Black Petals Issue #101 Autumn, 2022

Editor's Page
Mars-News, Views and Commentary
BP Artists and Illustrators
Dig Deep, the Therapist Said: Fiction by Hillary Lyon
Dinner Club: Fiction by Mark Jabaut
God of the Winds: Fiction by Scáth Beorh
Head Pot: Fiction by Spencer Harrington
His Deadly Muse: Fiction by Roy Dorman
Patrick Hatrick: Fiction by Bruce Costello
Squawking Chimes: Fiction by Robert Pettus
The Courier: Fiction by Billie Owens
The Midnight Sonata: Fiction by David Hopewell
The Wolves are Coming: Fiction by Mauri Orr Stone
Abduction: Flash Fiction by Laura Nettles
I'm Your Garlic:Flash Fiction by Ron Capshaw
Ho/Ma:i - (Ho-maaa-ee): Flash Fiction by Rani Jayakumar
Mona Wants to Die, but She Lets the Weather Decide:Flash Fiction by Riham Adly
The Cookie Crumbles: Flash Fiction by Cindy Rosmus
The Right Knife: Flash Fiction by David Barber
A Devilish Matter of Disinvitation: Poem by Carl E. Reed
Abhor the Light!: Poem by Carl E. Reed
Shadow House-A Writer's Retreat: Poem by Carl E. Reed
Accursed Personae: Three excerpted Poems by Isaac Stackhouse Wheeler
Remember When We Watched "Kill Bill" Together: Poem by C. Renee Kiser
I Die, You Die: Poem by Joseph V. Danoski
Northbound Train: Poem by Joseph V. Danoski
The Haunted Liquor Cabinet: Poem by Joseph V. Danoski
The Candlelight Killer: Poem by Kenneth Vincent Walker
Wooden Soldiers: Poem by Kenneth Vincent Walker
The Curse of Verse: Poem by Kenneth Vincent Walker
When a Star Dies: Poem by Kenneth Vincent Walker

David Barber: The Right Knife

Art by Noelle Richardson © 2022

The Right Knife


by David Barber






You do not know me, so why should you care? But the circumstances, the circumstances! It was the end of the world, the last of us fleeing like lemmings to save ourselves.

I was lucky to find another survivor. Beck hadn't relied on luck, he'd survived by skill and experience. I was clearly no threat, and though a brooding silence came naturally to him, he was glad to hear a human voice again.

He'd never been one for reading. While rabbit cooked over the campfire, or fish sizzled in the pan, I entertained him with stories, singing for my supper, I suppose. His taste was limited to tales of adventure. His favourite was Brown on Resolution.

Having taught English Literature before, it is curious how books have earned me a living twice over.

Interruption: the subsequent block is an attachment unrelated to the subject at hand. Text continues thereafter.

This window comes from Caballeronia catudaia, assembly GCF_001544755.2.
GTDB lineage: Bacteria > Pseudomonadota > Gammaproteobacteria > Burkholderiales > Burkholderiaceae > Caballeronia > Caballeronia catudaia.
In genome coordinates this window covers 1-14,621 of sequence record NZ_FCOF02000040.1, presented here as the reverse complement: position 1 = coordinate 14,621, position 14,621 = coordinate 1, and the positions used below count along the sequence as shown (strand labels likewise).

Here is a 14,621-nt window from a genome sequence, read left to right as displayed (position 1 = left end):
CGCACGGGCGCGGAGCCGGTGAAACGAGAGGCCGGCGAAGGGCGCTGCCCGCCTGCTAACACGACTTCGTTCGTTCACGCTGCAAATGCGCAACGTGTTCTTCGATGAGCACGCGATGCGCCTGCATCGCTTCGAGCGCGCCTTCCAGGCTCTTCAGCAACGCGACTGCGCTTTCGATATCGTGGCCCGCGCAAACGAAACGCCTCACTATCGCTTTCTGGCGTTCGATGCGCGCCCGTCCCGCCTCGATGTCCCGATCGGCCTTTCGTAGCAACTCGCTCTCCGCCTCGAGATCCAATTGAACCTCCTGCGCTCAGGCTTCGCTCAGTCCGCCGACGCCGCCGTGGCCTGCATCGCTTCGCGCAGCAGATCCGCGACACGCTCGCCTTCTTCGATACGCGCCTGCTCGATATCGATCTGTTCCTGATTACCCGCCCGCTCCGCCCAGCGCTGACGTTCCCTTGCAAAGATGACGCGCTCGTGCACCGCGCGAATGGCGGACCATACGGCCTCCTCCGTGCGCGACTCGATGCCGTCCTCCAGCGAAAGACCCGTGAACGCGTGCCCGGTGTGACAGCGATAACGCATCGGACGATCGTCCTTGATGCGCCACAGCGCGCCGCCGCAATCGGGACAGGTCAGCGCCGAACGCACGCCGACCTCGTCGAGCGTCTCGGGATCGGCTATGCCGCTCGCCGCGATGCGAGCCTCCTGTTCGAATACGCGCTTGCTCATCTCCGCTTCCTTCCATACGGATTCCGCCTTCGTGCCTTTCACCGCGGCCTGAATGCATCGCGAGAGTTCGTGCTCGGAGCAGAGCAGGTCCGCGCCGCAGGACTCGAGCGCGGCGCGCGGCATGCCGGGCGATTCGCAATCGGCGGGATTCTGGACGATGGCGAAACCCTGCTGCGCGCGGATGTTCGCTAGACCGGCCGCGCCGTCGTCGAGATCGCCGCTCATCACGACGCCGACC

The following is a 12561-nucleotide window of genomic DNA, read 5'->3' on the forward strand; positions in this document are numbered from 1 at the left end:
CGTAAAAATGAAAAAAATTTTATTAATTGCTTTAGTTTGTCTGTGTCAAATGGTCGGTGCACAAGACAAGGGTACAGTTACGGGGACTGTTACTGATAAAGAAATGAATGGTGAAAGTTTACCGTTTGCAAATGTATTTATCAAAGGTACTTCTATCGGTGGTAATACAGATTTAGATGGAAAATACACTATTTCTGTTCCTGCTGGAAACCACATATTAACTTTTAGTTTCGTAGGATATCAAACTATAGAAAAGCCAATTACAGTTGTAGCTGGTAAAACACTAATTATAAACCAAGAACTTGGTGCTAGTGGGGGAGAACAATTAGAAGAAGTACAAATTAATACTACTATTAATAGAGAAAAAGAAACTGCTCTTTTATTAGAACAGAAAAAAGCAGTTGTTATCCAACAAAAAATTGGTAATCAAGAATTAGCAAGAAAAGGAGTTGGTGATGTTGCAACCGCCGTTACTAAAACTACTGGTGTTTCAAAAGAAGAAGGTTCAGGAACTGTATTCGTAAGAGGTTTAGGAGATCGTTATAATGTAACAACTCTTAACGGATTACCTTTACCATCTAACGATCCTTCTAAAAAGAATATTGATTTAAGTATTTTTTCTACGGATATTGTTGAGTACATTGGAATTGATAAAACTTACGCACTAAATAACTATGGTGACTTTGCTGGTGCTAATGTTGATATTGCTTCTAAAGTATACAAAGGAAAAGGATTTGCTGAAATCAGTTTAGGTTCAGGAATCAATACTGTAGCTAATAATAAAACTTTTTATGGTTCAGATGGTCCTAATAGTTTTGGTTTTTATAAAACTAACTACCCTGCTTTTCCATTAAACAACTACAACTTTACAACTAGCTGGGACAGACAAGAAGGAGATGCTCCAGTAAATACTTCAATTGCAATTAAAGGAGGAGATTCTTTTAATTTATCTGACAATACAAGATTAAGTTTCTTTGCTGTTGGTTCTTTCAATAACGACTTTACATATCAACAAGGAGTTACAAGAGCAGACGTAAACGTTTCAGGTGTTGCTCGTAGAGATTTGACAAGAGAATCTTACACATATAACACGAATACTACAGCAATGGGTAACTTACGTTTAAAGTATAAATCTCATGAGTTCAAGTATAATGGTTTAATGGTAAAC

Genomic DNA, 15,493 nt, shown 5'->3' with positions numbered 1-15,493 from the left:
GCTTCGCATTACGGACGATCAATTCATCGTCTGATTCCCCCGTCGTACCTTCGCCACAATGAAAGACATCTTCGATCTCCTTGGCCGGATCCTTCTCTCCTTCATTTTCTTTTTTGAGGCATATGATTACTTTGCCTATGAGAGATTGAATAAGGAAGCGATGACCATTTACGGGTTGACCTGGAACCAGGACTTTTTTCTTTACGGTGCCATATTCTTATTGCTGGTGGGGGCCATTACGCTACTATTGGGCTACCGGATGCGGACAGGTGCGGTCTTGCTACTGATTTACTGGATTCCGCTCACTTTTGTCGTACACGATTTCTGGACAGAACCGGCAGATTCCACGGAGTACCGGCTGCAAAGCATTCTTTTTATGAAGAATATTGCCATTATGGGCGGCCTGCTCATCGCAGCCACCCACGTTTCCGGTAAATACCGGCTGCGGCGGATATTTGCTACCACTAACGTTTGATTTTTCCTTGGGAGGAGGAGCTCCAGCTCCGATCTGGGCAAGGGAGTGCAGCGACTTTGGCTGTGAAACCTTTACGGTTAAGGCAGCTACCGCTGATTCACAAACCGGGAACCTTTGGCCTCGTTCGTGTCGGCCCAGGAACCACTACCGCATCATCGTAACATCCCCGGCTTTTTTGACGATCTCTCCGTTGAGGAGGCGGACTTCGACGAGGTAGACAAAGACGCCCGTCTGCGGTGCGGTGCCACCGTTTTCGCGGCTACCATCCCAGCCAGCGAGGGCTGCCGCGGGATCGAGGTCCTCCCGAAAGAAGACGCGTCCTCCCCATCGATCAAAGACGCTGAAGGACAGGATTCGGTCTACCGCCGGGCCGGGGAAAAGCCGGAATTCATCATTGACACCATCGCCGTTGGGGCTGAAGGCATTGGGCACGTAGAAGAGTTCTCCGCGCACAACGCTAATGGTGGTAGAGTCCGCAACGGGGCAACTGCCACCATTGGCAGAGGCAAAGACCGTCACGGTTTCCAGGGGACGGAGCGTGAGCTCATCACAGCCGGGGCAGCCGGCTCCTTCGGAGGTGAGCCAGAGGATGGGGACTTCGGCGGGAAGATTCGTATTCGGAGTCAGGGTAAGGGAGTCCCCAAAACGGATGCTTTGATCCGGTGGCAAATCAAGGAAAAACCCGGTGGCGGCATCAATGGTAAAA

I found Beck a boorish man, and he did not hide his contempt for my education. Still, he missed the old world, and I reminded him of it. Who knows how long we might have gone on like that, my Fool to his Lear, before irritation or boredom made him abandon me.

Then we encountered the woman.

A bullet struck dust from the path at our feet. Beck rolled into cover, leaving me standing.

"Get down," he hissed.

"I didn't miss," a woman called from the farmhouse. "That was a warning shot. Go away."

But after hearing her voice, neither of us could leave, though each had his own reasons for staying. Which was why I stepped forward, my hands raised.

"What are you doing?" Beck cried.

"Give us a chance," I called out, expecting a bullet. "You've no reason to trust us, but we might be all there is."

After a while I opened my eyes.

I sat on a convenient stump, while she remained a shadow at a loophole. She could always shoot me later, I said.

Her father had fortified the farmhouse and made her practice with a rifle. When he did not return one day, Amy survived by hunkering down. He'd taught his daughter many useful skills, but not how to cope with solitude.

So a day or two passed between us.

"How much longer?" Beck demanded. In his mind I was like some useful breed of dog, sent to winkle the woman out of her burrow.

He assumed Amy would be his, but said there was no reason why the three of us couldn't rub along.

The only time he tried talking to her did not go well.

"I don't like him," Amy told me afterwards.

"You deserve the truth," I confessed. "He has... plans for you. I will not be part of that, so I'm moving on."

I waited.

"I don't want you to go." Her voice was muffled. "I'll let you in, but not him..."

"Amy, he wouldn't allow that."

I let an exquisite moment pass, like a caesura in music.

"Are you prepared to use that gun? Or was it all a bluff?"

That evening, Beck seethed. "We're not leaving. Why did you tell her we're leaving?"

"To force her hand. She dreads being on her own again. She said so. It turns out the problem is you."


"She's afraid of you."

I grew impatient with his brutish silence.

"You have to reassure her," I told him.

Next morning, I kept out of the way as Beck stalked up to the farmhouse. Time passed and I began to think I'd miscalculated, when I heard the shot.


Stepping over Beck, I called again.

I smiled encouragingly as she came out the farmhouse. I took the rifle from her trembling hands and she held me in an awkward embrace.

She was plain, with glasses, and frizzy hair that might have been red in her youth. Not the type of victim I usually select, but beggars at the end of the world can't be choosers.

There would be lots of knives in the farmhouse. Plenty of time to decide on the right one.




The End

David Barber lives in the UK. His poems have sometimes appeared in Star*Line, Apex, Strange Horizons and Asimov’s. (He framed the cheque). Though nominated, he has never won the Rhysling Award.

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